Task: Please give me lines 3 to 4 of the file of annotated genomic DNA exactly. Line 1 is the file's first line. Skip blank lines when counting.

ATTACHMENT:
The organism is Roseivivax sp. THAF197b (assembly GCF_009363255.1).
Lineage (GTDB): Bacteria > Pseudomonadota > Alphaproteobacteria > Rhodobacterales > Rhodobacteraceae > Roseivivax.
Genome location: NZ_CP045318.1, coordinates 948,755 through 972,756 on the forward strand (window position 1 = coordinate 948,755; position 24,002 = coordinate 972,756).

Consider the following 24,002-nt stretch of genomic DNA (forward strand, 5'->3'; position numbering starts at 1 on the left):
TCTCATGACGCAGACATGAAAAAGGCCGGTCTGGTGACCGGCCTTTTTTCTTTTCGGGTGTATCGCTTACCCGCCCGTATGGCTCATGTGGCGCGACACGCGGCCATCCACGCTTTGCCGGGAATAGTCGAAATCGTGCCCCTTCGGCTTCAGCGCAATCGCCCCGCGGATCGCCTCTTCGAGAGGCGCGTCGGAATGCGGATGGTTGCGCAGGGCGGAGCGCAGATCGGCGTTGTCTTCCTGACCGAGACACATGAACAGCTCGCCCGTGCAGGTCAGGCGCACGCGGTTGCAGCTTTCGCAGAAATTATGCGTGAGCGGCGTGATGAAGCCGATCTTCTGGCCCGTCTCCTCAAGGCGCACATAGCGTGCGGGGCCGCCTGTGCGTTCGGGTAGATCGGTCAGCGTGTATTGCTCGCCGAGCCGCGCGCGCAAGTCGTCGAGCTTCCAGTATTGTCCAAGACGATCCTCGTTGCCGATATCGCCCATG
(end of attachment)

Genome location: NZ_CP045318.1, coordinates 948,755 through 972,756 on the forward strand (window position 1 = coordinate 948,755; position 24,002 = coordinate 972,756).

Consider the following 24,002-nt stretch of genomic DNA (forward strand, 5'->3'; position numbering starts at 1 on the left):